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United States Department of Agriculture

Agricultural Research Service

Research Project: MANAGEMENT OF INSECT PESTS OF TEMPERATE TREE FRUIT CROPS

Location: Fruit and Vegetable Insect Research

Title: Resetting the CM Clock: Targeting Peak Pest Periods

Author
item Knight, Alan

Submitted to: Western Orchard Pest and Disease Management Conference
Publication Type: Abstract Only
Publication Acceptance Date: December 15, 2006
Publication Date: January 10, 2007
Citation: Knight, A.L. 2007. Resetting the CM Clock: Targeting Peak Pest Periods. Western Orchard Pest and Disease Management Conference.

Interpretive Summary: Predictive models developed nearly 30 years ago are still widely used to forecast when insecticides should be applied to target the most susceptible life stages of codling moth. Studies conducted by researchers at the Yakima Agricultural Research Laboratory examined the seasonal pattern of adult activity and egg hatch over four years to see if the model is still correct. Analysis of these data found that the model does not correctly predict the period of egg hatch during the first generation of codling moth. This error likely impacts the effectiveness of current spray programs for codling moth.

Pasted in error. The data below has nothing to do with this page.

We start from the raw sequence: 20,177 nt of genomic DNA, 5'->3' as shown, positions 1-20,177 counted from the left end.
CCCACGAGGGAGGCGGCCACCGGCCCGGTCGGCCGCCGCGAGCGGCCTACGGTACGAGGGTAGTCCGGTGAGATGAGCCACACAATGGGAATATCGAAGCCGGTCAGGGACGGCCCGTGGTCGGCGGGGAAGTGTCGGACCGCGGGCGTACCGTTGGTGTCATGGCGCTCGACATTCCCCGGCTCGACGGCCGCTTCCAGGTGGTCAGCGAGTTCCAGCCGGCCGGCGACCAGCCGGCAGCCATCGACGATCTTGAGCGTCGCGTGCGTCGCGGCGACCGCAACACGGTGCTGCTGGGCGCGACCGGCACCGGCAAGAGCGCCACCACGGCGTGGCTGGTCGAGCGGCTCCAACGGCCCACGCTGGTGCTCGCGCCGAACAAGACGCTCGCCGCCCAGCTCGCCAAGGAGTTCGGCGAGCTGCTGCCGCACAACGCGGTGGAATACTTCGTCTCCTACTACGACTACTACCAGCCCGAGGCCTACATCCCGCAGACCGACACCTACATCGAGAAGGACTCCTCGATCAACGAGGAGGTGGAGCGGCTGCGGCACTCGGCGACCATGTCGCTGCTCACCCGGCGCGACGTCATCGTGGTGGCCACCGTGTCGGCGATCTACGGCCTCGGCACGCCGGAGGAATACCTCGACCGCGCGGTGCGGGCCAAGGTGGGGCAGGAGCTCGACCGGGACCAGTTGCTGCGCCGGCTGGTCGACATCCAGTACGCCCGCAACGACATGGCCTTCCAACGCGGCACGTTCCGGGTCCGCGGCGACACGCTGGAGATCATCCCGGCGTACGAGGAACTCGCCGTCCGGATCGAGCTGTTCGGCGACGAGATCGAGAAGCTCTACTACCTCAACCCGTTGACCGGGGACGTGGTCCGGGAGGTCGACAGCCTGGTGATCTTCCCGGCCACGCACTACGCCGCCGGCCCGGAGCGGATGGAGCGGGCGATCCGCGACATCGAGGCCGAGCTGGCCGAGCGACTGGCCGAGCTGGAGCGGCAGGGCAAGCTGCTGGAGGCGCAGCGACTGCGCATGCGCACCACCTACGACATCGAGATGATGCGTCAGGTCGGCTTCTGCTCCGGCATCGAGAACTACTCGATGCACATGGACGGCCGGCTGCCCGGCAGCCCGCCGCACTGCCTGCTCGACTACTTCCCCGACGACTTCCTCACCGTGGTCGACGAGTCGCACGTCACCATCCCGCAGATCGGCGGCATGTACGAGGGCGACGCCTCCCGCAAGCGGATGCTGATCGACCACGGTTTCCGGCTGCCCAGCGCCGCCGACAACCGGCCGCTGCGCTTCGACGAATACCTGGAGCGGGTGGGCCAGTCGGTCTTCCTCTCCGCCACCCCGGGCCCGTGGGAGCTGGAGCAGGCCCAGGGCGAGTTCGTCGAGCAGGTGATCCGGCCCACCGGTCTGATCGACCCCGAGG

Technical Abstract: Studies were conducted in 10 apple orchards in Washington State from 2003-2006 to characterize the seasonal cumulative curves of codling moth flight and the occurrence of fruit injury. Data from each generation were fit to logistic curves and these data were compared to a current widely-used model. The only significant difference found was for the cumulative curve of egg hatch during the first moth generation. Data from the four-year study found that the peak in egg hatch occurred much later than previously predicted. The importance of knowing the correct shape of the cumulative curve of egg hatch is emphasized by comparing several hypothetical pest management scenarios using either the old or new model. Several modifications in the current pest control program for codling moth are suggested.

Last Modified: 9/1/2014
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